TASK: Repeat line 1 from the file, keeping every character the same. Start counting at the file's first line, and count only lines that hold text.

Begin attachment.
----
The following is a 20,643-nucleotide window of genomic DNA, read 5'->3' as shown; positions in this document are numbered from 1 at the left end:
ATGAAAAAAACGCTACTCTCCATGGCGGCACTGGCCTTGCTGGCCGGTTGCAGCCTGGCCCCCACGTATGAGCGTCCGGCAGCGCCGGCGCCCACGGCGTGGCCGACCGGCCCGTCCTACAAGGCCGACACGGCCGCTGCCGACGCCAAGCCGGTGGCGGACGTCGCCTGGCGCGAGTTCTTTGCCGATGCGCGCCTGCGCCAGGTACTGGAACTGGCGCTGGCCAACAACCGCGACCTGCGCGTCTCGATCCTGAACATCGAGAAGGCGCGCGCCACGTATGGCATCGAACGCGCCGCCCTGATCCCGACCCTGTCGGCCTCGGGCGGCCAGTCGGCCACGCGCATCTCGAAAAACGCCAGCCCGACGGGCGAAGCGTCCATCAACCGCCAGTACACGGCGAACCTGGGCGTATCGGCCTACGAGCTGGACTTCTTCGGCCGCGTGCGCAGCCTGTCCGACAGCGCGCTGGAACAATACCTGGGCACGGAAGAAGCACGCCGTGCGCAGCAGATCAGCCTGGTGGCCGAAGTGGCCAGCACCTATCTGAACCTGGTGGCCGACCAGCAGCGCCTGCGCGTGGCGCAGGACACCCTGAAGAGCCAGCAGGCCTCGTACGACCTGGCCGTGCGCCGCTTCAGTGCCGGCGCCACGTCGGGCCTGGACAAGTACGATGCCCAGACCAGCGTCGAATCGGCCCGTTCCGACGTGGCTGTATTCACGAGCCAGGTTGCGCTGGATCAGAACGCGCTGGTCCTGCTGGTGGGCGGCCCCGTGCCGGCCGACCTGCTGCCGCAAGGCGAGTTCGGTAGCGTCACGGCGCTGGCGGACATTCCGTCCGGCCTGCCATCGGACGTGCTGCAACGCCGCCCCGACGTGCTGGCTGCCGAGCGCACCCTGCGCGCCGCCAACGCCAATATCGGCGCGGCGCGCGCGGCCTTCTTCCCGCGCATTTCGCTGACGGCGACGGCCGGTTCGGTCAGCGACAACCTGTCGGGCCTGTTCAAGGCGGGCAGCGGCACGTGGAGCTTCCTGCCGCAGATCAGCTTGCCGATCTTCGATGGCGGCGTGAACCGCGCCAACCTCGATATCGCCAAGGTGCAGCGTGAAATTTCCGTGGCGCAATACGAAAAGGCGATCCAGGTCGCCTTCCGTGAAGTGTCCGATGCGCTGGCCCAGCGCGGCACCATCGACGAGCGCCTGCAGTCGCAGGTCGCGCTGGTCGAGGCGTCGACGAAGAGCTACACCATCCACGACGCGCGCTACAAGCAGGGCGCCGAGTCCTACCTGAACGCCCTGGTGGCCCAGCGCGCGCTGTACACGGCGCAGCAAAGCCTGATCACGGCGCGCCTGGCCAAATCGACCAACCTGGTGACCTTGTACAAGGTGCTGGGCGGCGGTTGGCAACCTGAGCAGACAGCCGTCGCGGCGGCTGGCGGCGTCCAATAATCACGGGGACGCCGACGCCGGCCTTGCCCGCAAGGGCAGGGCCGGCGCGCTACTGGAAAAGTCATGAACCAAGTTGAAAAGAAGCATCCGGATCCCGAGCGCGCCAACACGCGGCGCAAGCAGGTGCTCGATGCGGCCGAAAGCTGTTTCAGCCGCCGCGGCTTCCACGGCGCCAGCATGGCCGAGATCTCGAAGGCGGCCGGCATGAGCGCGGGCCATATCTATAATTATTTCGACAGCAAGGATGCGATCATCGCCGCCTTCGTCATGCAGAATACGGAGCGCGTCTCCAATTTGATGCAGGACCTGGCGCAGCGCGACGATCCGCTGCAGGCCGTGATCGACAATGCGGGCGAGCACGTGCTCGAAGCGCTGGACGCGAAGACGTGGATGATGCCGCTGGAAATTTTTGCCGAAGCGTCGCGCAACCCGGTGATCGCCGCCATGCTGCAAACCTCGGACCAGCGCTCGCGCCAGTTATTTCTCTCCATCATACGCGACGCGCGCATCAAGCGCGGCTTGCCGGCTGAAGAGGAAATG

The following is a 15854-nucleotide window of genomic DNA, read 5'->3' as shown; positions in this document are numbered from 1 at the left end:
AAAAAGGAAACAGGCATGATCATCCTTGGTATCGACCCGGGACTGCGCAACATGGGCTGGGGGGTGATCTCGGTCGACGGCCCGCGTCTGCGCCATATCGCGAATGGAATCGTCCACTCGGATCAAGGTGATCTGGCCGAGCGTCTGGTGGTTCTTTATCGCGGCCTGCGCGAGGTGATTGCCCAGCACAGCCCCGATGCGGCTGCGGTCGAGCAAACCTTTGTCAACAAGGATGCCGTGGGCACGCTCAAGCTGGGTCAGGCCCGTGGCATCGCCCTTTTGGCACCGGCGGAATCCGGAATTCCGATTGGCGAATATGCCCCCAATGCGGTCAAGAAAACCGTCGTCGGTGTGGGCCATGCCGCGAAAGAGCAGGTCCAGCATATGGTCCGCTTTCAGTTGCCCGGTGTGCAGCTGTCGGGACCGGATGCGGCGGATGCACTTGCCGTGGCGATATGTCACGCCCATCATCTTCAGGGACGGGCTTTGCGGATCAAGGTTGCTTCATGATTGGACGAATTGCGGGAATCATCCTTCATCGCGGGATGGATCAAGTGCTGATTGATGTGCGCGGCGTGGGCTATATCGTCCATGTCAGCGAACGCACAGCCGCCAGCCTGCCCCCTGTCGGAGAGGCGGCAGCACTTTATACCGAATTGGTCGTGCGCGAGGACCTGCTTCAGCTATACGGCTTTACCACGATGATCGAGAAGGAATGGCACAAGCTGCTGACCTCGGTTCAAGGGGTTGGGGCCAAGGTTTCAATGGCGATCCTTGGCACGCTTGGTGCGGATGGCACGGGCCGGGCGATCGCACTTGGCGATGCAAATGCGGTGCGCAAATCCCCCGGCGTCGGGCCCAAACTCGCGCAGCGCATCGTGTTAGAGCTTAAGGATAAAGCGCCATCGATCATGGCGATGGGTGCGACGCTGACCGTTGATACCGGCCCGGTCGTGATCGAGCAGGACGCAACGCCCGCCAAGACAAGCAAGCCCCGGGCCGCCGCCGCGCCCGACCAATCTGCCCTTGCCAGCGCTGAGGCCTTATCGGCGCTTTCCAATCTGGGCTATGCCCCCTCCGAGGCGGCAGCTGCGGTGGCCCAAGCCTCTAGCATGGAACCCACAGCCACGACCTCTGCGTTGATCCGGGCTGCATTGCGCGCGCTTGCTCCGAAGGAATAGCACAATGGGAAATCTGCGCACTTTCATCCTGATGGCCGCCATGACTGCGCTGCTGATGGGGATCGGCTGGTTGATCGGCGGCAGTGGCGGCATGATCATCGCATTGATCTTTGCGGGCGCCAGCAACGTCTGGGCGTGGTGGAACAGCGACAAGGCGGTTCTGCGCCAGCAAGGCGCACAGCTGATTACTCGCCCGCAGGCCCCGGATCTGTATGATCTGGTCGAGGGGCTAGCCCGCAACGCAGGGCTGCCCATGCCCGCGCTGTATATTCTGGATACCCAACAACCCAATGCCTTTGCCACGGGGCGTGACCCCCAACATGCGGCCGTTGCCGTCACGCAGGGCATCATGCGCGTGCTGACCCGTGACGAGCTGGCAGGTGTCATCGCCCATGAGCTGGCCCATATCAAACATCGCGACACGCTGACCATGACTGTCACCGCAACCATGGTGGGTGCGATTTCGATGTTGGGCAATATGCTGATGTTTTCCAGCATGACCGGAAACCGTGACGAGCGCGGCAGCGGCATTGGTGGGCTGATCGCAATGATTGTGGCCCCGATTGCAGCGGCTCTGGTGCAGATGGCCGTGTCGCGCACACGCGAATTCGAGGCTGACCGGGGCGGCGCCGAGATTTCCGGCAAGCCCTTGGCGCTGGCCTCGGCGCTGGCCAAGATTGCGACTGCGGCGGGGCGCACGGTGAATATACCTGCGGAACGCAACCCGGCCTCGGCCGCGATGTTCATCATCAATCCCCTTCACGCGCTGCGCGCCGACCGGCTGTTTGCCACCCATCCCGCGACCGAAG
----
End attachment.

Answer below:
The following is a 20,643-nucleotide window of genomic DNA, read 5'->3' as shown; positions in this document are numbered from 1 at the left end: